I love to swim and play in the ocean. I guess I must have Â been born that way, like some dogs are called “water dogs”. Having grown up in Vero Beach, Florida, my brother and I spent a lot of time at the beach. We would play in the waves for hours on end, riding our rafts all the way to the shore whenever we caught a good wave. I remember packing up the car with rafts, blankets, towels, food and drink, and lotion, and then the satisfaction of arriving at the beach for a good wave day; it was exhilarating!
On several occasions while riding the waves I recall being caught in an undertow. Usually when this happened it was sort of fun, like riding a big wave on my raft and being out of control for just a fraction of time. It often made me giggle. Maybe that’s just my love of adventure, I don’t know. Being caught in the undertow was sort of funny too, the first few times it happened, as I was able to overcome the feeling of being out of control quickly. Well, that all changed when I experienced a strong undertow that took me to the bottom and tossed me around until I was almost out of breath. That was scary, not knowing when it would end and I would be able to overtake the strong ocean current.
Fortunately, on the occasions when this happened, I was always able to resurface and swim to safety. I quickly realized when this happens that we’re very much on our own. Sure, there were other people in the ocean, my brother was nearby, and my watchful parents we’re on the beach, but when you’re caught in the undertow and resurface a considerable distance from where you started, you quickly realize the power of the ocean’s waves. Then you realize that you really are on your own, and that there is always a possibility that help wouldn’t reach you in time to save you.
Sometimes in life we make decisions that have a pronounced, long-term effect.Â The Bible tells of how our decisions affect the generations to come, at times carrying over to several generations later. I know, that ‘s Old Testament stuff. I’m not sure if it’s a generational curse, or the learned behavior that parents pass on to their offspring, but there is some validity to this thought. The decisions that I make will definitely have an after effect not only on my life, but on my family for quite some time.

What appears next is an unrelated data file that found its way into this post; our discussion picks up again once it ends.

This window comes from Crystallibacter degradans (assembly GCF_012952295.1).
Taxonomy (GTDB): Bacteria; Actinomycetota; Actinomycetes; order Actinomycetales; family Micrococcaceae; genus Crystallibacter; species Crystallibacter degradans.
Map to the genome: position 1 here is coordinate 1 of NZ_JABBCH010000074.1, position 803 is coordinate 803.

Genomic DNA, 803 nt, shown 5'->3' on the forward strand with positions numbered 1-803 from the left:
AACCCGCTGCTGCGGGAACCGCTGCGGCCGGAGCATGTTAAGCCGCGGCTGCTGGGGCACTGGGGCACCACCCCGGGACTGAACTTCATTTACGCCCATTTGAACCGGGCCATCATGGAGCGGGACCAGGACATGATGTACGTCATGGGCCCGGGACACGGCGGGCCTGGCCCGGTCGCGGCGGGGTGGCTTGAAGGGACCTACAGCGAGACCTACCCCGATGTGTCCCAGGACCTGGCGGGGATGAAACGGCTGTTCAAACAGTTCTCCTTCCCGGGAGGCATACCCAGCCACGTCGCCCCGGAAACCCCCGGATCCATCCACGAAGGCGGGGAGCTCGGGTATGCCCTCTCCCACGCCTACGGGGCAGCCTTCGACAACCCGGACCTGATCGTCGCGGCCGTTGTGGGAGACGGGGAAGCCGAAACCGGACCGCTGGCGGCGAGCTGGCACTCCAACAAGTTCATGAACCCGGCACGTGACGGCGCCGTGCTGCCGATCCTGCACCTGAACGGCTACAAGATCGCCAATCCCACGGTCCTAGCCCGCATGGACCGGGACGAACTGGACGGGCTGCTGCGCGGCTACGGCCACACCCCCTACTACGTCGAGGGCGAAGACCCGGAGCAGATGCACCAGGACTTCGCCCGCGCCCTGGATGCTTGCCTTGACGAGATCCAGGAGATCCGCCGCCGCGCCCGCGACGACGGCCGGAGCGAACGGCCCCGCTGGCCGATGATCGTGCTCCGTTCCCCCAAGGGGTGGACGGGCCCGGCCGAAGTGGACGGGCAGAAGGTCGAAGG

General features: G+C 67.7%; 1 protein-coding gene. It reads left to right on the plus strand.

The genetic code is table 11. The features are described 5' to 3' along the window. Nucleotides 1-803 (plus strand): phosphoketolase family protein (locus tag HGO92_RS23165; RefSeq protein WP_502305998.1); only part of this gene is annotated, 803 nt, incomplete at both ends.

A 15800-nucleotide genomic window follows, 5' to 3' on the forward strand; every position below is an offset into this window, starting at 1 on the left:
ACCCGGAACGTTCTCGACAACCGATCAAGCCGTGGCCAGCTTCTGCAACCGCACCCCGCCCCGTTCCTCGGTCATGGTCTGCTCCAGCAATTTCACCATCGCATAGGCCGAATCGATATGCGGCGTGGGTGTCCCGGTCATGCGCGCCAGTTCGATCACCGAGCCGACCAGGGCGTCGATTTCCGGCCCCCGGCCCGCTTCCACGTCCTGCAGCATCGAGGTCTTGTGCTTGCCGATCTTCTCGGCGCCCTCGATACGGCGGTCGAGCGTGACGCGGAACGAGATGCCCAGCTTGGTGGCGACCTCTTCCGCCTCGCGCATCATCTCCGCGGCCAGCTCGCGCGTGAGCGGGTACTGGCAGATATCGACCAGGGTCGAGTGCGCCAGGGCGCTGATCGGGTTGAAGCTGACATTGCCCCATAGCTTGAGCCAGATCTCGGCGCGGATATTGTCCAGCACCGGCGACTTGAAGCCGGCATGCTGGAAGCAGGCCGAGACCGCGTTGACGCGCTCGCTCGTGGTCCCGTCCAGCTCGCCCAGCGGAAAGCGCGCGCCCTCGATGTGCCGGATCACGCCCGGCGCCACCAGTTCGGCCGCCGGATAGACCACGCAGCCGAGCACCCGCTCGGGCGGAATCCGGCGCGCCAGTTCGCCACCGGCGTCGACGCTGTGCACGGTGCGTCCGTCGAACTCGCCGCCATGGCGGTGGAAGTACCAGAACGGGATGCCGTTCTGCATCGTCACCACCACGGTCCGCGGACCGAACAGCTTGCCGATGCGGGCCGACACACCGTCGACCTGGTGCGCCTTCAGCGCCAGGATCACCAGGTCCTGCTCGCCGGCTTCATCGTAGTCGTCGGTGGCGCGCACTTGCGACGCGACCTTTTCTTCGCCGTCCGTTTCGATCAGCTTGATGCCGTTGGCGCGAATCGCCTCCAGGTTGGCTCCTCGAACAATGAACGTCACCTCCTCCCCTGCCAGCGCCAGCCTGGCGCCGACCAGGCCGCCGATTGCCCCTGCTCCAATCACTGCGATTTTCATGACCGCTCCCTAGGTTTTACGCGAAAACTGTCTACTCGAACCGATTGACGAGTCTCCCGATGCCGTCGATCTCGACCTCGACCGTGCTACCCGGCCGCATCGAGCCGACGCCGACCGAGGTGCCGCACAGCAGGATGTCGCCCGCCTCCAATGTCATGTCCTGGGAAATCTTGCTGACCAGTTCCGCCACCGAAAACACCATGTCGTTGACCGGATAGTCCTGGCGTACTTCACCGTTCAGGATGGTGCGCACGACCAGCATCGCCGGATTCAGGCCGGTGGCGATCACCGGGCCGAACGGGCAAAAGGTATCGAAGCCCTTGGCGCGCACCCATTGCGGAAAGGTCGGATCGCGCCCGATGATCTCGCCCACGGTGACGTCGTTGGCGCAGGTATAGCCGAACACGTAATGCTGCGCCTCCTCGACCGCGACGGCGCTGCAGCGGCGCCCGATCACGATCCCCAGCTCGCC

Playing in the ocean as a kid was lots of fun. I’m thankful for those wonderful memories with my family. I did learn to respect the ocean, and the undertow. There were days when we looked at the waves and didn’t go in. Much later in my journey I learned the appropriate adage, “live to conquer another day”.
When the Bible tells us to guard our heart, we should take heed of this sound advice.Â It’s just like standing on the beach, looking at the ocean, and deciding whether to grab my raft and hit the waves, or live to conquer another… there are some days when it’s going to be giggly fun, and others when I should be cautious. How do I know the difference:
-Â Learn to read the waves.Â Ok, so the life parallel is to not stray too far from familiar territory when in a foreign land, take it slow when getting to know people, learn from my past and be sure to avoid making the same mistakes.
-Â Learn my own strengths and weaknesses.Â While my older brother may have been able to go out further in the ocean, or he may have been able to ride larger waves, I had to respect that he was older and more experienced than me. Furthermore, he was a stronger swimmer. I’ve learned a few things about my weaknesses, for example that I’ve been way too open and trusting with people (yep, just a wee bit gullible). I need to seek guidance from other people who I know I can trust and depend on. Often.
I’m thankful that my parents spent lots of time with us and took us to the beach. Their protective nature and respect for the ocean taught me to learn not only about its beauty and strength, but also my own limitations. So now I’m wondering… how can I be sure to pass this on to my daughters, and to my grandchildren? Am I being cognizant of my decisions now, and how they affect future generations? Am I giving my offspring an opportunity to learn, while staying involved enough to recognize where I may want to offer some assistance, or advice?
What decisions do we make that affect the emotional and psychological health of our heart?
Have you ever made decisions that you feel with affect the lives of your future generations?